News Column

IRS Brews Trouble in a Tea Party Pot

May 10 2013 1:50PM
Second Revolution flag
Second Revolution flag

An Internal Revenue Service admission today that it aimed at conservative groups in the 2012 election confirmed suspicions and sparked criticism from Sen. Roy Blunt and other Republicans.

An IRS official acknowledged that the agency had flagged about 75 groups with the words "tea party" or "patriot" in their applications for special tax status.

Lois Lerner, the IRS official in charge of examining tax-exempt groups, apologized while asserting that it was not done out of political bias. She said new policies would keep it from happening again.

"That's absolutely inappropriate and not the way we ought to do things," she told reporters.

None of the groups were denied, but the admission of special scrutiny quickly stoked flames along the political spectrum.

The political clout of groups claiming 501(c)4 tax status has expanded with the Citizens United case in the Supreme Court dramatically loosening rules governing campaign finance.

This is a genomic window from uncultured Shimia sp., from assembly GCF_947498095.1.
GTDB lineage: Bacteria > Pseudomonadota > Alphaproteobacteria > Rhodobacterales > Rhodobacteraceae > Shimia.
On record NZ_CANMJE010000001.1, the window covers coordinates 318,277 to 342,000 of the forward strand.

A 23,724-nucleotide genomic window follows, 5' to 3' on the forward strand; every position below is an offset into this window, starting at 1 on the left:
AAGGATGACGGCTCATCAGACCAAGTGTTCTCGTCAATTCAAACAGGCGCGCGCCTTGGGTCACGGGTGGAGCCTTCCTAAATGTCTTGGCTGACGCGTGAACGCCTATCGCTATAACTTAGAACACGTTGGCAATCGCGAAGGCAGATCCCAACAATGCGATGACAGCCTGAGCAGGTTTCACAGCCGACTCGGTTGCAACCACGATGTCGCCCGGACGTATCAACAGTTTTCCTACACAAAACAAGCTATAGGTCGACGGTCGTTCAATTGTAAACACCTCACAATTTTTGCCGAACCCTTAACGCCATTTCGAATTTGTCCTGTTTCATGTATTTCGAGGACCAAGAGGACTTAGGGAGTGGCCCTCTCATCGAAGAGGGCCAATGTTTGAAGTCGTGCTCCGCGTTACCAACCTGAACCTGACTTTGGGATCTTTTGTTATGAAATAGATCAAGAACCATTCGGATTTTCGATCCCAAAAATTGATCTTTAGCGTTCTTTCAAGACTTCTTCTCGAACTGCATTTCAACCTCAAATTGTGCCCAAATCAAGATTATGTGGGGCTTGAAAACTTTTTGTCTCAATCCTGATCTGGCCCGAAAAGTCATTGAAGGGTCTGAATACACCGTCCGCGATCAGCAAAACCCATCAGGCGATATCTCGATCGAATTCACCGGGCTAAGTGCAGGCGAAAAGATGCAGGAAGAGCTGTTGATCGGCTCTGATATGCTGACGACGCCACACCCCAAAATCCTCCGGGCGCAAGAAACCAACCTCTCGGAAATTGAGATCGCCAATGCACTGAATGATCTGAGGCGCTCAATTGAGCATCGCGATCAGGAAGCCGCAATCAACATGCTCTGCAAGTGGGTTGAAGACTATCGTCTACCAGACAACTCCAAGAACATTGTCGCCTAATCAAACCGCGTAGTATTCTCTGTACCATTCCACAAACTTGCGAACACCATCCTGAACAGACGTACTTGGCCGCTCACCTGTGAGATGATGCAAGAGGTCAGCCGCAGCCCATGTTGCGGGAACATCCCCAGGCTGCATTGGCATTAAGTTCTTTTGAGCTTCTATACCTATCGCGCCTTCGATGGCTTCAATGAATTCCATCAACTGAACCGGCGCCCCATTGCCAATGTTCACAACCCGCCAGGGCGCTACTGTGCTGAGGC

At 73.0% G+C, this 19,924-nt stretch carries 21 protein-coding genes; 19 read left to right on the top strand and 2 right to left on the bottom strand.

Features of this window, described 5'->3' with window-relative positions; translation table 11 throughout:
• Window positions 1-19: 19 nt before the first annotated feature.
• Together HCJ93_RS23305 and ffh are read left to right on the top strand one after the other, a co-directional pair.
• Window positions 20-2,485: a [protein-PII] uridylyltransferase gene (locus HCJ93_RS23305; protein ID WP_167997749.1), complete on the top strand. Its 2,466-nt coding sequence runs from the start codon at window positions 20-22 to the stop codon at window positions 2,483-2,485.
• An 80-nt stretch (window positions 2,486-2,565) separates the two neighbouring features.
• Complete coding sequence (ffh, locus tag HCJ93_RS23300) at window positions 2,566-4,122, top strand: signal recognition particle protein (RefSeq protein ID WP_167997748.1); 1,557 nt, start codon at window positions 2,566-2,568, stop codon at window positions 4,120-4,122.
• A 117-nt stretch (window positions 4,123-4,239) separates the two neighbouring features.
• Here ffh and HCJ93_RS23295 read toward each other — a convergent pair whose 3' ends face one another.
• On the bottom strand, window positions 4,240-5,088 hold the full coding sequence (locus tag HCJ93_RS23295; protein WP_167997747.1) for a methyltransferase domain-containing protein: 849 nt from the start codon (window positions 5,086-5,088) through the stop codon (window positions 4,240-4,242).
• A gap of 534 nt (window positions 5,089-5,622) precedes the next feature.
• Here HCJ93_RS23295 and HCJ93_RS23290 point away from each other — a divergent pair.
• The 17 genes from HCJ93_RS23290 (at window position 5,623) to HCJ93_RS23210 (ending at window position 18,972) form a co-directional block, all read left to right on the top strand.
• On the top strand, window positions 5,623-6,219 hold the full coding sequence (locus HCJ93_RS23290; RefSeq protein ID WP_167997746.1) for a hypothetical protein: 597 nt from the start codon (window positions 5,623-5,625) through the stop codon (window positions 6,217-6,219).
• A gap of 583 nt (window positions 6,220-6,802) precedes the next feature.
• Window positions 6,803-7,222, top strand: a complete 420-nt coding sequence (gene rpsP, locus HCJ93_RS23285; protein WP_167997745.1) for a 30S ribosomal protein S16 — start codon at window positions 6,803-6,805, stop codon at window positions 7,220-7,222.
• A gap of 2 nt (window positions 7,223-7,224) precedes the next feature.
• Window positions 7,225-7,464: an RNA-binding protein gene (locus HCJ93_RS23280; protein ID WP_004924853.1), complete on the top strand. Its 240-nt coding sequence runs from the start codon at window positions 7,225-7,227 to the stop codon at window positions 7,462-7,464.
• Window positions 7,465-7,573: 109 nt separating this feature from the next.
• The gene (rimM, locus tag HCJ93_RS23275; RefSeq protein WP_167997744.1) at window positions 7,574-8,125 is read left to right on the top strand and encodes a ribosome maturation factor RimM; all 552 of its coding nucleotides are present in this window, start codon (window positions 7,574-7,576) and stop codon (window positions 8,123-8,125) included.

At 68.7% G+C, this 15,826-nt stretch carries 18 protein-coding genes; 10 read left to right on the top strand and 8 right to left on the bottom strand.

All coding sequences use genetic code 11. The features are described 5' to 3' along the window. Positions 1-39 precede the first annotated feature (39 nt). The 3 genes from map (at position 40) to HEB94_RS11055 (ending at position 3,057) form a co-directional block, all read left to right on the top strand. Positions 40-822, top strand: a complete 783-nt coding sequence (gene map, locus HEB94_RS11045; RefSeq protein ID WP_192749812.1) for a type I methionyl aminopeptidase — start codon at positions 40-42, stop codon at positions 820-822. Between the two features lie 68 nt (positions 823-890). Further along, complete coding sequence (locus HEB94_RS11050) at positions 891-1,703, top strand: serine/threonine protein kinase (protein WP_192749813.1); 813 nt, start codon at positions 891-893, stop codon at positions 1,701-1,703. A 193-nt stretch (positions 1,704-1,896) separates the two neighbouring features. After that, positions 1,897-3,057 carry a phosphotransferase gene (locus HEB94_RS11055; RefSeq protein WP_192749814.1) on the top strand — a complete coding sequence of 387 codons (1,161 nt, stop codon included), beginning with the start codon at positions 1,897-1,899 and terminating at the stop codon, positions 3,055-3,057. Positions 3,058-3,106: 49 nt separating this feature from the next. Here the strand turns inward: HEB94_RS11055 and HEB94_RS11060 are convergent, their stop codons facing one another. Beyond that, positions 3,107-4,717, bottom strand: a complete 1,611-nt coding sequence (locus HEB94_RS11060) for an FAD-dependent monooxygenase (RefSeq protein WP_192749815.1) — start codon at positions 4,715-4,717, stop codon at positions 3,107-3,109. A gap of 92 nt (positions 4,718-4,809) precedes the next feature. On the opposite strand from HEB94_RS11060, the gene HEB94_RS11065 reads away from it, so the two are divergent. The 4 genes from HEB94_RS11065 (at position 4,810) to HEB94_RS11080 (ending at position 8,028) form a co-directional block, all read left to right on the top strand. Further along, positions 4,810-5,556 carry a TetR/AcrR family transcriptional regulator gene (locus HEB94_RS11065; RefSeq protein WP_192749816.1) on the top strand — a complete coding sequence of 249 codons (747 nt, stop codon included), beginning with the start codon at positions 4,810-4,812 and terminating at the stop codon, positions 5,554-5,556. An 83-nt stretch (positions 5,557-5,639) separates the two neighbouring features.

Good government groups and advocates on the left pressured the IRS to look closely at some of these groups, particularly those marshaling contributions from big donors.

Conservative groups flexing new muscle in the last political cycle have long asserted that they were singled out wrongly. The admission today likely will remain an enduring fixture in Internet conversations and fundraising appeals while finding a place in anti-Washington talking points.

Senate Minority Leader Mitch McConnell, R-Ken., said that the IRS apology doesn't suffice.

He called on the White House to conduct "a transparent, government-wide review aimed at assuring the American people that these thuggish practices are not underway at the IRS or elsewhere in the administration against anyone, regardless of their political views."

Sen. Roy Blunt, R-Mo., said he is "outraged."

He joined McConnell and others requesting a review to "ensure this type of behavior is not tolerated moving forward and Americans' First Amendment rights are protected."

Among House members, Missouri Rep. Vicky Hartzler, R-Harrisonville, called the practice "an example of a government agency abusing its power for blatant political purposes, further eroding the confidence of law-abiding taxpayers in their government institutions."


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Source: Copyright St. Louis Post-Dispatch (MO) 2013

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